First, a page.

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If you are having thoughts of hurting yourself or others, help is available! 

Please make use of the free National Suicide and Crisis Lifeline 24/7; simply call or text 988

Chat services are available through

You can also dial 911, or visit your local Emergency Room.

What is Trauma?

A trauma can be thought of as an emotional shock.  It is an event, or series of events that overwhelm our capacity to cope.  Culturally, the word “trauma” has the most serious undertones.  Many people only think of the capital-T versions, such as things experienced by war veterans, or victims of physical and sexual abuse.  As a result, many do not consider their experiences to be serious enough to qualify.  For example, some may dismiss sexual harassment in comparison to rape, as a child regularly being expected to provide emotional and/or physical care for a parent, or referring to a family member or romantic partner as only "mean," when they would regularly be put-down by that person

The Diagnostic and Statistical Manual of Mental Health Disorders (DSM-5-TR) defines trauma as “exposure to actual or threatened death, serious injury, or sexual violence in one or more of the following ways: direct experiencing, witnessing the event(s), learning that the traumatic event(s) occurred to a close family member or friend, or experiencing repeated or extreme exposure to negative details of traumatic events (i.e. first responders).”  However, that doesn't necessarily capture the full scope of traumatic experiences including complex trauma (with additional unique symptoms from the cumulative effects of repeated overt abuse and/or emotional/physical neglect usually beginning in childhood), intergenerational trauma (how the aftereffects of previous generations are passed down in behavioral and biological ways), as well as systemic abuse (political, educational and occupational policies that limit access to resources or opportunities for education or other advancement) and cultural trauma (includes microaggressions-less obvious denigration/exclusion) targeted toward specific racial, ethnic, religious groups.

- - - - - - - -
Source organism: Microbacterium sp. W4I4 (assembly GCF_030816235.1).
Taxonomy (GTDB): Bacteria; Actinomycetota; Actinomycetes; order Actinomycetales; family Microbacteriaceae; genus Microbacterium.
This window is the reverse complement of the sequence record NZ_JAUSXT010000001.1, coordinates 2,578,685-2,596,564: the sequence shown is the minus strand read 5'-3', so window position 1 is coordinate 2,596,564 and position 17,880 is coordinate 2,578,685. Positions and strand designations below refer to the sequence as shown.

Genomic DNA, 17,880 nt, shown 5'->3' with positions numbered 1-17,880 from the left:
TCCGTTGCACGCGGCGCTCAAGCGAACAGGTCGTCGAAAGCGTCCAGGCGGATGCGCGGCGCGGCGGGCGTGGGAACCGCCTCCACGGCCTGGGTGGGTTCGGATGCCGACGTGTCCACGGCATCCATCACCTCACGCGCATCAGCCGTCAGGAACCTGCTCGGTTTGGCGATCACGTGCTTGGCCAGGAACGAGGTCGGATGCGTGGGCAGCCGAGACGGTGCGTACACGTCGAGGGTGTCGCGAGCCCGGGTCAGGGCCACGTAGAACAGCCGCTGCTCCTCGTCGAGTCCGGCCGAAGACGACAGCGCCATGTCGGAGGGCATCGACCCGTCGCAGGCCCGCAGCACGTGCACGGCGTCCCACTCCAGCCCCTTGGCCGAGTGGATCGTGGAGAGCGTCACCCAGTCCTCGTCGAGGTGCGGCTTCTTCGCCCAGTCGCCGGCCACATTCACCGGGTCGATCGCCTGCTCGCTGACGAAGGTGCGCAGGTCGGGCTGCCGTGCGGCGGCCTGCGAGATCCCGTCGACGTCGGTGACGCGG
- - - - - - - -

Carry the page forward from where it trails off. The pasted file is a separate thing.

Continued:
So, while the DSM's definition is very limited, by the more general definition, most of us have experienced trauma at least once in our lives.  And while that doesn't mean we all have PTSD, these experiences can still be very challenging to navigate, and have likely left a mark on our psyche.  Most of us have lost loved ones, or seen them fall ill; or perhaps we have been the ones to experience serious medical issues. Some of us currently, or once lived, in or near violent neighborhoods.  We’ve been in car accidents, or gone to war, survived disastrous weather events or fires, or experienced sexually or physically inappropriate behavior.  In fact, in 2015, the Center for Disease Control (CDC) reported that in the U.S. 43.5% or 52.2 million women, and 24.8% or 27.4 million men reported experiencing some type of contact sexual violence (unwanted sexual contact including but not limited to rape).  Furthermore, of those numbers, the vast majority of attempted and completed rape occurred before the age of 18 for 81.3% of women and 70.8% of men.  In addition, 1 in 4 women and 1 in 10 men reported experiencing some form of intimate partner violence (defined as sexual and/or physical abuse and/or stalking) in their lifetimes.  The CDC report does not differentiate between straight or LGTBQ couples, but interpersonal and sexual violence can and does occur in all groups.  I think it's also important to note that these numbers only reflect what is reported, meaning that the actual numbers may be much higher.  Not to mention the impact of COVID-19 and mandated social isolation!

As shocking as these statistics are, the good news is that human beings are remarkably resilient!  We survive.  We adapt.  We have the capacity to endure painful experiences and still go on to live happy, healthy and productive lives.  Problems arise when people struggle to bounce back, when they feel trapped and weighed down by their painful experiences. 


Some people try to cope in more obviously unhealthy ways, like alcohol and drug addiction, or self-harm (cutting, burning, or other ways of physically hurting oneself).  Others may engage in less obvious yet still unhealthy coping behaviors which can still interfere with relationships and health, such as working all the time, driving recklessly, taking up dangerous hobbies, or engaging in high-risk sexual behavior (like not using condoms with multiple partners).  While it is a natural and understandable response to want to avoid reminders of painful experiences, it's when people avoid thinking and talk about it that they often feel stuck.

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